Can Colleges Learn Safe This Fall?

8:00 AM, Jun 05, 2020
8:00 AM, Jun 05, 2020

Planning for college is a turning point in life. For many, it means looking toward the future with hope as they prepare to work hard for a bright future. Planning for college during the COVID-19 pandemic, however, presents challenges most have never considered before.

For many questioning the safety of college this fall – and the cost of a reduced or nonexistent on-campus experience – community college is the answer. Locally, Lansing Community College (LCC) has been working on plans to keep students learning safely and without interruption since the crisis began in March.

When will students be able to live on campus? When will it be safe to attend class in person? How will it be possible to hold classes if social distancing is required? Across the country, administrators and faculty are looking for answers to one essential question: How can students learn safe?

According to the New York Times, college and university officials are preparing for a future that includes fever checks at classroom doors and dorms cordoned off specifically to serve as COVID-19 quarantine housing for students who either have, or have been exposed to, COVID-19.

Concerns over testing, social distancing and keeping students healthy and safe are compounded by the high costs of college around the country. According to CollegeBoard, a national nonprofit organization dedicated to providing guidance for college students and their families, the average total cost for a four-year college (with room and board, etc.) is between $26,000 and $54,000 per year.

First, LCC addressed the needs of students and developed two online options – traditional and real-time online –allowing students to finish spring semester work and to allow summer courses to operate during the statewide stay-at-home order. Second, the college began developing options for fall semester, which will include face-to-face options for classes that require in-person instruction.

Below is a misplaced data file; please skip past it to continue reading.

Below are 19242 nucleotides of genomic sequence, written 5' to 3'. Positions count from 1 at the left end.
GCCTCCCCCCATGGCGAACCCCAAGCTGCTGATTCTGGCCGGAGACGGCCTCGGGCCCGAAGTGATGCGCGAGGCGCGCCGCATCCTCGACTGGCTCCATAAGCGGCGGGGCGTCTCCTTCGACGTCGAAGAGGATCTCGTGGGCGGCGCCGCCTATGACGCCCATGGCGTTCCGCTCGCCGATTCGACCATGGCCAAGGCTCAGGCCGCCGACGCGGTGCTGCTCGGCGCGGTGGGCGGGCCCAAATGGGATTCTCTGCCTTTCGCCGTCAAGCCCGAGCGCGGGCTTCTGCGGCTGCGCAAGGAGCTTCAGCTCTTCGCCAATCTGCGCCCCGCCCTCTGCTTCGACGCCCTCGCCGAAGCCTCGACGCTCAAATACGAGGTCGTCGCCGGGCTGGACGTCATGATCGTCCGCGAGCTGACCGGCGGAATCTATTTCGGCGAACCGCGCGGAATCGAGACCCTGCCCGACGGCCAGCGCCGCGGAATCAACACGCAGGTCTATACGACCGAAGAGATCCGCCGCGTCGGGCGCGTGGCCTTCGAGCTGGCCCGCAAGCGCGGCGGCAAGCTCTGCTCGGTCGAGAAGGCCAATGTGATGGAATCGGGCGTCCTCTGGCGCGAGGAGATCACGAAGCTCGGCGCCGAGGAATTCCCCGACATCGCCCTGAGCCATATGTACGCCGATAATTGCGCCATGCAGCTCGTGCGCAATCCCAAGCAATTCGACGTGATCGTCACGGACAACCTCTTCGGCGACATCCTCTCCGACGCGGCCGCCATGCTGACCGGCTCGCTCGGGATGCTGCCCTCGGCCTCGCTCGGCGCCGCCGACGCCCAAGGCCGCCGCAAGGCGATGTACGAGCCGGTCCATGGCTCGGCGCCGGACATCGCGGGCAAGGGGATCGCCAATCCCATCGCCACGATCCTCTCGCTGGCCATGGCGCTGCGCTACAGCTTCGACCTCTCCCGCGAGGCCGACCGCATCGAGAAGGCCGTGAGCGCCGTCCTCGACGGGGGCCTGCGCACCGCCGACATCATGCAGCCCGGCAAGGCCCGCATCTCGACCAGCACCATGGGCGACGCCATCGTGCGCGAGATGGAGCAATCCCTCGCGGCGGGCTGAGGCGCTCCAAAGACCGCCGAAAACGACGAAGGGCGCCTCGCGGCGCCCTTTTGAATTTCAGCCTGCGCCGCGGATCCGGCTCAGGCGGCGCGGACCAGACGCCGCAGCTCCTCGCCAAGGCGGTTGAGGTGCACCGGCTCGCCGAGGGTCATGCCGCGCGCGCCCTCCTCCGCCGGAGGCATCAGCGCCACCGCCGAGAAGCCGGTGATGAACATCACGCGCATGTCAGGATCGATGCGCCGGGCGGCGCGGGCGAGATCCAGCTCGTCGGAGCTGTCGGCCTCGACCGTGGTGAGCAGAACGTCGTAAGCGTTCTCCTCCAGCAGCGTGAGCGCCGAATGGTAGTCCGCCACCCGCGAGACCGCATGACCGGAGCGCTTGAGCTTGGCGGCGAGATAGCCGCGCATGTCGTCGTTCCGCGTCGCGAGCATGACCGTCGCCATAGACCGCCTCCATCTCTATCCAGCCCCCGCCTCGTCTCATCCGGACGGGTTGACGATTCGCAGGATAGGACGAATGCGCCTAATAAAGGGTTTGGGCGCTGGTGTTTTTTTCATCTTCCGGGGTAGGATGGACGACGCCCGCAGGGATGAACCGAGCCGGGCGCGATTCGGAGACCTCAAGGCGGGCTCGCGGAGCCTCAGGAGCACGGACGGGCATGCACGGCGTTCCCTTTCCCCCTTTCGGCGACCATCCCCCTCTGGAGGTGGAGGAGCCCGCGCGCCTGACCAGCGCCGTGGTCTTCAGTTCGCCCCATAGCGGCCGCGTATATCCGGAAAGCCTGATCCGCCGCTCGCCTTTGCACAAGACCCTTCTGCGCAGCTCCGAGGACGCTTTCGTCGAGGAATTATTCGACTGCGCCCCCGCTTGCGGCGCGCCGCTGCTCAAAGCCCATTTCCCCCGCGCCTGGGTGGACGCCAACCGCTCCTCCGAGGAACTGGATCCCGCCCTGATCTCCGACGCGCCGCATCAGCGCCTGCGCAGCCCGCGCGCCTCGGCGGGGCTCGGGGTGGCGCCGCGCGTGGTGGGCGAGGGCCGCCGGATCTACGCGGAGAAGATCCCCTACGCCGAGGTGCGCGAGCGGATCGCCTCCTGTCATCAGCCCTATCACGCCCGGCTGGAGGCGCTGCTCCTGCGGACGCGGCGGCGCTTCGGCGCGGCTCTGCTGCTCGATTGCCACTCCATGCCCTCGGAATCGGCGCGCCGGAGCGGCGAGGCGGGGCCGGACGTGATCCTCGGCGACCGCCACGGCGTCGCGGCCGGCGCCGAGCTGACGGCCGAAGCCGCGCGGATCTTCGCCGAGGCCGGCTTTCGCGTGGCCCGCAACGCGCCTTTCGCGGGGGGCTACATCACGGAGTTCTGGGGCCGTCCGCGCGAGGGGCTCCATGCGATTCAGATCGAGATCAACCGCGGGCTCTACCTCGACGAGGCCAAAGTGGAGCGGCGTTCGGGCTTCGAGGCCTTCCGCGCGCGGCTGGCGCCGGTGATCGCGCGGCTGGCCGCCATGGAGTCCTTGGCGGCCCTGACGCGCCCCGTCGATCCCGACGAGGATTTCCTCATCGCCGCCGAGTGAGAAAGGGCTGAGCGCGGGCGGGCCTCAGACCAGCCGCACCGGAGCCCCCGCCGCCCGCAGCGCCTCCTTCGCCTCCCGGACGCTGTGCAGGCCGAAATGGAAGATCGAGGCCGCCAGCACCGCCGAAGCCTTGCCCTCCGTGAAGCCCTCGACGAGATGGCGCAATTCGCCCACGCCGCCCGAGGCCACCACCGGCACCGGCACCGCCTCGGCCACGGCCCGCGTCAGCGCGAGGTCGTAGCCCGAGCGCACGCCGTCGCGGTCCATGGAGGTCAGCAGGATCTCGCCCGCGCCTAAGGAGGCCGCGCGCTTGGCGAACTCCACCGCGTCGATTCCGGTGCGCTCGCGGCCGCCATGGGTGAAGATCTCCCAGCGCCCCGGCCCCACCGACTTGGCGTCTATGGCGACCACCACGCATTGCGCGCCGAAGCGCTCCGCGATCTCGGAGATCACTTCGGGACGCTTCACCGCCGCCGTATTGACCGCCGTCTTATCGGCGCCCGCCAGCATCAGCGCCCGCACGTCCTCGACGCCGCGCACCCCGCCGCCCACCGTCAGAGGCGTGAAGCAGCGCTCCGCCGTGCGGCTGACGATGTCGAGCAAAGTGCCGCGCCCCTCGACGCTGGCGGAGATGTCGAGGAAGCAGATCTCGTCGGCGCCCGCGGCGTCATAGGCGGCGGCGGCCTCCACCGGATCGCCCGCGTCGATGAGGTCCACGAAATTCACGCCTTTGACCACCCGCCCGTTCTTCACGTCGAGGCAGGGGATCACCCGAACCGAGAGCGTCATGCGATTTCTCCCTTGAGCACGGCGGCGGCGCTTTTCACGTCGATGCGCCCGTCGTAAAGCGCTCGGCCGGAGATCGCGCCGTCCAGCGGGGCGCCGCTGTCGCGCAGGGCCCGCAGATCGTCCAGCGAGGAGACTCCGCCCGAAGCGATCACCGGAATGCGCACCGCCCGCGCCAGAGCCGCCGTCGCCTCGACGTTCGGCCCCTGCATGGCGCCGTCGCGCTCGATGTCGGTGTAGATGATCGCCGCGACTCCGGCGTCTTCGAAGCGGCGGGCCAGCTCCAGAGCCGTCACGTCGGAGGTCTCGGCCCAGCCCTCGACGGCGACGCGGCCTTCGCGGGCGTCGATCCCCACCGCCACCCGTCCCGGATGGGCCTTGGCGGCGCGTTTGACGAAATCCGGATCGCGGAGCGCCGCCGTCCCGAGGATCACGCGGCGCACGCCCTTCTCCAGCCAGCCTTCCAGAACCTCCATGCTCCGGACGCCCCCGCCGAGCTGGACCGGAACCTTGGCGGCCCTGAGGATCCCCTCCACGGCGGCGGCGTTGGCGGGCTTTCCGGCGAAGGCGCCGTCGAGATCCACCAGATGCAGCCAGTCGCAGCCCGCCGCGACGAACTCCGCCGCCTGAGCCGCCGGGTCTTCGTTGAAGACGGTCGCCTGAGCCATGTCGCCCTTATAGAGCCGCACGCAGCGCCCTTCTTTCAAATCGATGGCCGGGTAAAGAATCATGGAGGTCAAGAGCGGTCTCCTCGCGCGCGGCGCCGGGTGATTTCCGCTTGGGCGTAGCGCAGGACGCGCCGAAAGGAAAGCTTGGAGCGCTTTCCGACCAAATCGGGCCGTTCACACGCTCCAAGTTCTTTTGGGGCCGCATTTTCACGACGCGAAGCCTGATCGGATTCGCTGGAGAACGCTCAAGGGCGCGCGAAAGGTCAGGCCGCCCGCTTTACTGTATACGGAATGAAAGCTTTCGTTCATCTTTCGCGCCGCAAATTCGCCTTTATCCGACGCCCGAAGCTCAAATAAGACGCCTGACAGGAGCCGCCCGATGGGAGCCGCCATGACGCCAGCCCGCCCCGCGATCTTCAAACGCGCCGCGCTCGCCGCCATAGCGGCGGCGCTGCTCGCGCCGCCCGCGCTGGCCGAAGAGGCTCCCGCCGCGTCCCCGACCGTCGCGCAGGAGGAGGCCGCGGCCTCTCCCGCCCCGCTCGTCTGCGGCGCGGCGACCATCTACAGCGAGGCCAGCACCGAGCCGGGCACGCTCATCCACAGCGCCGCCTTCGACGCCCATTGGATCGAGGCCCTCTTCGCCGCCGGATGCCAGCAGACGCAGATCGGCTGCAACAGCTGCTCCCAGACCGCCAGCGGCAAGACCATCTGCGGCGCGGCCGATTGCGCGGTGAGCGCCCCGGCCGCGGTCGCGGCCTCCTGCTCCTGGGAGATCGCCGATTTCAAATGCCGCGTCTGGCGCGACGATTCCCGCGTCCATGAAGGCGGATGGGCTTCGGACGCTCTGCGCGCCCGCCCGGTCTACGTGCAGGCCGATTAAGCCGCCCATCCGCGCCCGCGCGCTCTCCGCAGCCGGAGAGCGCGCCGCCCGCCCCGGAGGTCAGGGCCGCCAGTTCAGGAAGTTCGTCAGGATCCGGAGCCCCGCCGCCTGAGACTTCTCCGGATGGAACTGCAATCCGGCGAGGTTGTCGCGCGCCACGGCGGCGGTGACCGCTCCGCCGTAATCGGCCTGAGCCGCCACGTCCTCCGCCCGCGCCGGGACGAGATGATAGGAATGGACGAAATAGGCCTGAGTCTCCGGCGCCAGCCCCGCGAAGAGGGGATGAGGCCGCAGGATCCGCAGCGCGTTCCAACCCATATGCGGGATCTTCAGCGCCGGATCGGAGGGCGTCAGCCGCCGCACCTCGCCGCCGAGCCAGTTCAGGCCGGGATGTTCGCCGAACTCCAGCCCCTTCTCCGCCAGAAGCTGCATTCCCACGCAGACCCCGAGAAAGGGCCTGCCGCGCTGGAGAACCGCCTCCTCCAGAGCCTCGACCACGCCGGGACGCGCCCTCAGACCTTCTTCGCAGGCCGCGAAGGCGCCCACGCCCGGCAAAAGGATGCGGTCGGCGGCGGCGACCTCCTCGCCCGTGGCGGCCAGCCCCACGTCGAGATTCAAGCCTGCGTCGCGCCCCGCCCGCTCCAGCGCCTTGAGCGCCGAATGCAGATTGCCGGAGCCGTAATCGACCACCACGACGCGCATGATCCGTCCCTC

“We’re using a hybrid designation right now, which allows us to do some face-to-face classes and, if we need to, we can go online,” said LCC Provost Sally Welch. “We’re working to refit our campus spaces with safety in mind. It’s a challenge, but one that addresses the best path forward to keep everyone safe.”

LCC fall registration is open now. Students who start at LCC and transfer to four-year colleges and universities often save between $13,000 to $30,000 on bachelor degree programs.

In addition to academic models designed to keep students learning in affordable, career-driven programs during quarantine, LCC has adjusted seating in classrooms, labs, conferences center rooms and other shared spaces to ensure social distancing continues safely once face-to-face instruction resumes. In order to help prevent a second wave of COVID-19 in the fall, LCC has slated necessary face-to-face instruction to begin in October.

“Don’t stop your education – keep it going,” Welch said. “LCC makes it possible stay safe while putting your best foot forward, even during COVID-19.”

LCC has the ability to adapt and overcome in times of crisis because it exists to serve and educate students. Four-year colleges must plan for students packed in dorms, lecture halls and stadiums, and may not be able to do with the detailed care safe social distancing requires. At LCC, student’s success and safety is the most important thing.

In Your Neighborhood

FOX 47 News is in your neighborhood!